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Monday, November 30, 2009

For once, the comments on a Pee Dee article made sense

I work in the transportation field, and at my agency, we get a weekly inter-office newsletter. Today's included a link to an editorial from Cleveland's newspaper, the Plain Dealer. Many affectionately nickname it the Pee Dee.

The Pee Dee has an online version as well, There is a comments feature on there, which allows people to post comments essentially anonymously. Needless to say, this results in a lot of ignorant and nauseating comments. I don't read much, but when I do, I never read the comments.

Today I broke from my tradition, and was pleasantly surprised. The editorial was a call for more funding to public transit. It was a good argument, but nothing I hadn't heard before. Someone had commented on the article more or less proposing an idea for smaller buses. It wasn't written in the nicest way, but honestly, it was a great point. How many times have you been on a bus and it's only been partially full? Perhaps this could be a cost-saving measure worth looking into. Maybe on some of the route that are more lightly used smaller buses could be used instead.

I generally don't take much stock in this Pee Dee/ comments, but today I think I found a good one.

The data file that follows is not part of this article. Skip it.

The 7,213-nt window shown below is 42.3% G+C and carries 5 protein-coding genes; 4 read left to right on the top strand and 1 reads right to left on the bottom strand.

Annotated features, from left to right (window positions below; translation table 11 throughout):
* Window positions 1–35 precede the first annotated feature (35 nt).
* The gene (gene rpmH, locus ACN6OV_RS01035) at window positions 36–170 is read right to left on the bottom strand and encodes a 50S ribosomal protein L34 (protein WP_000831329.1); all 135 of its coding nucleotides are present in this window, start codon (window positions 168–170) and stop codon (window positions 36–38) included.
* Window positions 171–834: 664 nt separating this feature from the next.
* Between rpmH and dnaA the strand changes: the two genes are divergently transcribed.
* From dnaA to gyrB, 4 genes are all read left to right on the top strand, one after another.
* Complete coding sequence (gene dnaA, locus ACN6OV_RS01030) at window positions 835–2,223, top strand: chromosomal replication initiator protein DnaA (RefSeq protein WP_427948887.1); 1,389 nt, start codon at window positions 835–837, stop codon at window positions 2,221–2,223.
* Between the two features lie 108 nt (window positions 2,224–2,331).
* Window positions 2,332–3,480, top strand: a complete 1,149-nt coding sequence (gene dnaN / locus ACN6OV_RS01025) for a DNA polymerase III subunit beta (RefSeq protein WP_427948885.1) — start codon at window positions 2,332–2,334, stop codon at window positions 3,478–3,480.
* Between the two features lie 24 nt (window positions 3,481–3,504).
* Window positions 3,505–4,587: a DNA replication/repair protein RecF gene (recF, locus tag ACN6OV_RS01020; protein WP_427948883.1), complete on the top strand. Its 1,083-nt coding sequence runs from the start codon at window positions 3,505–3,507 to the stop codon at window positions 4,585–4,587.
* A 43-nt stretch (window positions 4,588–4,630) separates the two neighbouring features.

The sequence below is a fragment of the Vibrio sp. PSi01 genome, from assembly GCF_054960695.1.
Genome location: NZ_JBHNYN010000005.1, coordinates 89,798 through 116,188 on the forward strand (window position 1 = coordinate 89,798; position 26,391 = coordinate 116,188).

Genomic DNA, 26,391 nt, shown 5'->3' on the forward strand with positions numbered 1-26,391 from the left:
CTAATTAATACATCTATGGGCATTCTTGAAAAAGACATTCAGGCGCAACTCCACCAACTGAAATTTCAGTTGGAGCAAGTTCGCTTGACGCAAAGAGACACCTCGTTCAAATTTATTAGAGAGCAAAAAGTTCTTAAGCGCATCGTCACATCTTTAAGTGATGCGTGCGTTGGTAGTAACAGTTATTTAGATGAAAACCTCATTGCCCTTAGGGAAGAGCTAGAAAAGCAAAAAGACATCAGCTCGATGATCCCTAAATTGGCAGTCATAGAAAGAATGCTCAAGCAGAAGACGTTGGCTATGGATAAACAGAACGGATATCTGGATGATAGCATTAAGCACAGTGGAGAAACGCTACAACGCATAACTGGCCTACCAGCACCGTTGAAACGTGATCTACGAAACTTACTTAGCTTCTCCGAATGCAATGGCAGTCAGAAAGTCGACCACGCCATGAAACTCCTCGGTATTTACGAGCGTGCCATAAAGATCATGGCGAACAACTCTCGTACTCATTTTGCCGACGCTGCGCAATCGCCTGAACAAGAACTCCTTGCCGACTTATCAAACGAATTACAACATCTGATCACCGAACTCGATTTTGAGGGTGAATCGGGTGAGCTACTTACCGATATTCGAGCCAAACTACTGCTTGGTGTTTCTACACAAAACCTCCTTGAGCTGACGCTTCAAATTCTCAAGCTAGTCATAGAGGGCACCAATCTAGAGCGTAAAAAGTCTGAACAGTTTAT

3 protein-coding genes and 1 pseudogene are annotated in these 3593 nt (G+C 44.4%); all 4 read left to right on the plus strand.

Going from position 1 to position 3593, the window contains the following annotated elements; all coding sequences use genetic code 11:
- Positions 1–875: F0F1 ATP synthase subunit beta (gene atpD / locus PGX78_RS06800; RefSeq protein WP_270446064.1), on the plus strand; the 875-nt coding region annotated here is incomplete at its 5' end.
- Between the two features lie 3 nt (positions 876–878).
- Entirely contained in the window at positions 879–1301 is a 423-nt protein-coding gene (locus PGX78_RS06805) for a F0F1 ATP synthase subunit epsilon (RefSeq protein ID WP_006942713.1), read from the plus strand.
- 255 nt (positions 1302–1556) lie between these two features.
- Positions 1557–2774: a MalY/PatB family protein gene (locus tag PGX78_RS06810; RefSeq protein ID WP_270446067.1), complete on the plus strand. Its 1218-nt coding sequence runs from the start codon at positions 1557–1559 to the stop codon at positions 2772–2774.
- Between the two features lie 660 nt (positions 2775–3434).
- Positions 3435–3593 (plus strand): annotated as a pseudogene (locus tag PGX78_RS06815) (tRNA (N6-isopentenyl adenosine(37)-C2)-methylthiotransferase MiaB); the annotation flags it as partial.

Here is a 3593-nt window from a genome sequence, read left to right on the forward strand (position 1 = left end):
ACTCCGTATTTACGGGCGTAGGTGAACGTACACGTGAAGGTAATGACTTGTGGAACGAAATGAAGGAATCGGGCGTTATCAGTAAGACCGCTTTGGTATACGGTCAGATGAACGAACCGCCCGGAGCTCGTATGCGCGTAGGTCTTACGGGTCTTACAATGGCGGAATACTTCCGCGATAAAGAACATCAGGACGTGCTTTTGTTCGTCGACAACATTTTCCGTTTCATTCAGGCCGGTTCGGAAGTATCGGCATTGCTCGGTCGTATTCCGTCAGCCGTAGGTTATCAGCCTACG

1. There was a conversation on this topic recently at one of my favorite blogs. It seems the key issue with small buses is that they might not be as big a cost-savings as you'd think, because the primary operating cost for transit systems is labor, and you'll have to pay the driver the same regardless of the size of his/her bus. If you replace one big bus with two small buses, you’d end up spending more. A secondary issue is that buses are often empty at off-peak times, but can sometimes get over-crowded at peak times. Switching the sizes of buses to accommodate these various situations would create a sort of ‘transaction cost’ that could cancel any gains.

  2. @Rob,

    Good points that I hadn't thought about. But perhaps for some of those really lightly used lines it could be an option. Or for an area trying to start a transit service (though I think that would be crazy).

    Also, RIP to Lorain County public transit. :(